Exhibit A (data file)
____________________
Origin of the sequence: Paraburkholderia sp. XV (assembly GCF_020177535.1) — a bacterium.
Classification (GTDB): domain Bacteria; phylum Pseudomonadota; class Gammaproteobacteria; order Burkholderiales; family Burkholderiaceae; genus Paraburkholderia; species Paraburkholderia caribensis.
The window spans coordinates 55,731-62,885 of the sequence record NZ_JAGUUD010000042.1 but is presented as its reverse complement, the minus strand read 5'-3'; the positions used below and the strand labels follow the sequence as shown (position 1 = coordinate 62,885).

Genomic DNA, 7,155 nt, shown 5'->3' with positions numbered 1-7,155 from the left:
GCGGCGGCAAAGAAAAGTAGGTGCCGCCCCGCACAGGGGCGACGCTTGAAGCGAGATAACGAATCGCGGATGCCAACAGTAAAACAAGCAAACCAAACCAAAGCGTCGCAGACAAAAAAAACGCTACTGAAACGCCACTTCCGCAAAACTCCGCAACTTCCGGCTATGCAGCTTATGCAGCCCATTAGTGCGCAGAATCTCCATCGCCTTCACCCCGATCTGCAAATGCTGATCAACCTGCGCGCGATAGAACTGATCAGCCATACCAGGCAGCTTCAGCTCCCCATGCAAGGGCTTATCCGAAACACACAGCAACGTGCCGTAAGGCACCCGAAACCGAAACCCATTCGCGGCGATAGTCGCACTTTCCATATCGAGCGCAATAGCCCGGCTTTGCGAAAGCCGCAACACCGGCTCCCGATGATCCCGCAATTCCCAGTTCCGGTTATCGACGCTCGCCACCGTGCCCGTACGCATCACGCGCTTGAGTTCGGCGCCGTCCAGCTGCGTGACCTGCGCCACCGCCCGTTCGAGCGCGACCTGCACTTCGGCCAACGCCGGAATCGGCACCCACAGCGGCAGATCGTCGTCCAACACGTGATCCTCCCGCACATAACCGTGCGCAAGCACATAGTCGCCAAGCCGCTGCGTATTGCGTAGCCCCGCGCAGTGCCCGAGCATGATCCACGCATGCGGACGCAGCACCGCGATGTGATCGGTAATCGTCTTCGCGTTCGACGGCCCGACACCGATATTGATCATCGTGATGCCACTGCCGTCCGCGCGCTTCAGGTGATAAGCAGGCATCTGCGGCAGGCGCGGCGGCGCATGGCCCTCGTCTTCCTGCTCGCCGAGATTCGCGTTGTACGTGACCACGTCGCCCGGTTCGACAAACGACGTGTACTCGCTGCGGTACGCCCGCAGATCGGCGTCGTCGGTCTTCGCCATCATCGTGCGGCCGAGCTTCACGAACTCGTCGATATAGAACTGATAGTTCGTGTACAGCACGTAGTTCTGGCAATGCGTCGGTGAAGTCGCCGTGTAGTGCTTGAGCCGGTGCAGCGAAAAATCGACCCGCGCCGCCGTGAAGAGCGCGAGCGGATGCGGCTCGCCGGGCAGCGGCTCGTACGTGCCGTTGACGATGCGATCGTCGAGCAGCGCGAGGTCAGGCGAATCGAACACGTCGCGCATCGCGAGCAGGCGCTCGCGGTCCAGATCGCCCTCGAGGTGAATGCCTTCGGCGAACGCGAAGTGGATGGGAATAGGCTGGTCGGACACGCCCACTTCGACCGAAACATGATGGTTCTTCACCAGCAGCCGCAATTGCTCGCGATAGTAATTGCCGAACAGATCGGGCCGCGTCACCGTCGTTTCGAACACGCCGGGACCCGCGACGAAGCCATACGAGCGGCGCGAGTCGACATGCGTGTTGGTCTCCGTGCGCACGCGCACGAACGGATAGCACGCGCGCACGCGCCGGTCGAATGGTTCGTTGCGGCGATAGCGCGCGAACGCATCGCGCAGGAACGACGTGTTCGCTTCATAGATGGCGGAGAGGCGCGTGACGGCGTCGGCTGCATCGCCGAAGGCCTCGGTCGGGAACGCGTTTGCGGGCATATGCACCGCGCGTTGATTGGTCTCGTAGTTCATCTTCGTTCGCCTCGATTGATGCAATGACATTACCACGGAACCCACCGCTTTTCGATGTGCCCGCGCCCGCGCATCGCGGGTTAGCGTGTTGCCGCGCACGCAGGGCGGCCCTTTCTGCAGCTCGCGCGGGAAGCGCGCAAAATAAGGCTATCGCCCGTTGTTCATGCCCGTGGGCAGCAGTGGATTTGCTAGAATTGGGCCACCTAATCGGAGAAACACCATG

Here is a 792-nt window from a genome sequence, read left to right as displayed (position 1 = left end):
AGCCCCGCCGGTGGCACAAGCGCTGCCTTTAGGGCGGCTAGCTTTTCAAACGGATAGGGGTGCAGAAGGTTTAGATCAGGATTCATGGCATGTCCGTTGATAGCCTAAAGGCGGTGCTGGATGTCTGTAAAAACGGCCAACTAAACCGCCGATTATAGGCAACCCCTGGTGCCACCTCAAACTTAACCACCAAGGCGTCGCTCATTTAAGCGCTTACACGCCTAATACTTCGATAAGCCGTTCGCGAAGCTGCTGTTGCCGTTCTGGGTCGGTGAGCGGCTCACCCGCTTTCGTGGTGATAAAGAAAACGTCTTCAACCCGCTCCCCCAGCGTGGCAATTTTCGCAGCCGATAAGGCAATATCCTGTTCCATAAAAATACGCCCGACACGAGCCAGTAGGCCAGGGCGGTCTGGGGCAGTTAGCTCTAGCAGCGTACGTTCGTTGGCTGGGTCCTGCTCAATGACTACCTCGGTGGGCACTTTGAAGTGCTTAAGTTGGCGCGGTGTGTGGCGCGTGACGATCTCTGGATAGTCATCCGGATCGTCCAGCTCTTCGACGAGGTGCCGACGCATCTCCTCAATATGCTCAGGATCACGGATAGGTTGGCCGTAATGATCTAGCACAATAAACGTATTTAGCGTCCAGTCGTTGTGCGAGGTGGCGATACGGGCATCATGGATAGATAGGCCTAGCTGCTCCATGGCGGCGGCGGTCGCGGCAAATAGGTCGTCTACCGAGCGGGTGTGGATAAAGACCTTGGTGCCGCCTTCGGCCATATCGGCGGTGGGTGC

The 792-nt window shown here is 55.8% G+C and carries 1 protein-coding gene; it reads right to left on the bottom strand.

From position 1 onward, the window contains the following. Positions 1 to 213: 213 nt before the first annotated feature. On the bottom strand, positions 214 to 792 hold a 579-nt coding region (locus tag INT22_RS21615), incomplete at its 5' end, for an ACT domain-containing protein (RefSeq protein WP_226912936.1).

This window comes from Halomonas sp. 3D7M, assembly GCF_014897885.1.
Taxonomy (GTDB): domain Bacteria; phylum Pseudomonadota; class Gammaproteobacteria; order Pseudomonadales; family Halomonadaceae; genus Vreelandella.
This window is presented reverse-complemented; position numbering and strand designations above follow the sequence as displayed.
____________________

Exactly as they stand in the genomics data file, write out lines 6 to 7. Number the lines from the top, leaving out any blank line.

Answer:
Here is a 792-nt window from a genome sequence, read left to right as displayed (position 1 = left end):
AGCCCCGCCGGTGGCACAAGCGCTGCCTTTAGGGCGGCTAGCTTTTCAAACGGATAGGGGTGCAGAAGGTTTAGATCAGGATTCATGGCATGTCCGTTGATAGCCTAAAGGCGGTGCTGGATGTCTGTAAAAACGGCCAACTAAACCGCCGATTATAGGCAACCCCTGGTGCCACCTCAAACTTAACCACCAAGGCGTCGCTCATTTAAGCGCTTACACGCCTAATACTTCGATAAGCCGTTCGCGAAGCTGCTGTTGCCGTTCTGGGTCGGTGAGCGGCTCACCCGCTTTCGTGGTGATAAAGAAAACGTCTTCAACCCGCTCCCCCAGCGTGGCAATTTTCGCAGCCGATAAGGCAATATCCTGTTCCATAAAAATACGCCCGACACGAGCCAGTAGGCCAGGGCGGTCTGGGGCAGTTAGCTCTAGCAGCGTACGTTCGTTGGCTGGGTCCTGCTCAATGACTACCTCGGTGGGCACTTTGAAGTGCTTAAGTTGGCGCGGTGTGTGGCGCGTGACGATCTCTGGATAGTCATCCGGATCGTCCAGCTCTTCGACGAGGTGCCGACGCATCTCCTCAATATGCTCAGGATCACGGATAGGTTGGCCGTAATGATCTAGCACAATAAACGTATTTAGCGTCCAGTCGTTGTGCGAGGTGGCGATACGGGCATCATGGATAGATAGGCCTAGCTGCTCCATGGCGGCGGCGGTCGCGGCAAATAGGTCGTCTACCGAGCGGGTGTGGATAAAGACCTTGGTGCCGCCTTCGGCCATATCGGCGGTGGGTGC